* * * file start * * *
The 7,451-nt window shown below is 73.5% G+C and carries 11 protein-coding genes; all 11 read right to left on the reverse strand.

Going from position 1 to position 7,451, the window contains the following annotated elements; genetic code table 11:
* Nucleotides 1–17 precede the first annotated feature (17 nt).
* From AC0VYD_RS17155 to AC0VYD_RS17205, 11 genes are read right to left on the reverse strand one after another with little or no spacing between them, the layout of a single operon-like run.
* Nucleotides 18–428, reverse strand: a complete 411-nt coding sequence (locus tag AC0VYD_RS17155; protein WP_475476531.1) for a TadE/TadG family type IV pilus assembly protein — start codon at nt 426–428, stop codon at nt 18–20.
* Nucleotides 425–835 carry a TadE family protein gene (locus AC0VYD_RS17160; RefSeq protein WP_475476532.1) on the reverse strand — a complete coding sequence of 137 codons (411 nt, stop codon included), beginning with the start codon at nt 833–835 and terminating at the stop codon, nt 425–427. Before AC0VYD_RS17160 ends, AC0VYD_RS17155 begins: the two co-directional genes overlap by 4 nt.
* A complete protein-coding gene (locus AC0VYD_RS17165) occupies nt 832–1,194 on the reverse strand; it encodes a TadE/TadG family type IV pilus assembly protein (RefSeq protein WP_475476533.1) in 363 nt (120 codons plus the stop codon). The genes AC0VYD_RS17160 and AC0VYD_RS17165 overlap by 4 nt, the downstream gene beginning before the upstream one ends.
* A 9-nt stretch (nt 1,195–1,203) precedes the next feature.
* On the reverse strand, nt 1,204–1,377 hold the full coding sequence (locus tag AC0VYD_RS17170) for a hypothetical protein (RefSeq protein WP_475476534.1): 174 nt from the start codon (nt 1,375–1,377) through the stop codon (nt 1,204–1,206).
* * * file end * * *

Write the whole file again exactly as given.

The 7,451-nt window shown below is 73.5% G+C and carries 11 protein-coding genes; all 11 read right to left on the reverse strand.

Going from position 1 to position 7,451, the window contains the following annotated elements; genetic code table 11:
* Nucleotides 1–17 precede the first annotated feature (17 nt).
* From AC0VYD_RS17155 to AC0VYD_RS17205, 11 genes are read right to left on the reverse strand one after another with little or no spacing between them, the layout of a single operon-like run.
* Nucleotides 18–428, reverse strand: a complete 411-nt coding sequence (locus tag AC0VYD_RS17155; protein WP_475476531.1) for a TadE/TadG family type IV pilus assembly protein — start codon at nt 426–428, stop codon at nt 18–20.
* Nucleotides 425–835 carry a TadE family protein gene (locus AC0VYD_RS17160; RefSeq protein WP_475476532.1) on the reverse strand — a complete coding sequence of 137 codons (411 nt, stop codon included), beginning with the start codon at nt 833–835 and terminating at the stop codon, nt 425–427. Before AC0VYD_RS17160 ends, AC0VYD_RS17155 begins: the two co-directional genes overlap by 4 nt.
* A complete protein-coding gene (locus AC0VYD_RS17165) occupies nt 832–1,194 on the reverse strand; it encodes a TadE/TadG family type IV pilus assembly protein (RefSeq protein WP_475476533.1) in 363 nt (120 codons plus the stop codon). The genes AC0VYD_RS17160 and AC0VYD_RS17165 overlap by 4 nt, the downstream gene beginning before the upstream one ends.
* A 9-nt stretch (nt 1,195–1,203) precedes the next feature.
* On the reverse strand, nt 1,204–1,377 hold the full coding sequence (locus tag AC0VYD_RS17170) for a hypothetical protein (RefSeq protein WP_475476534.1): 174 nt from the start codon (nt 1,375–1,377) through the stop codon (nt 1,204–1,206).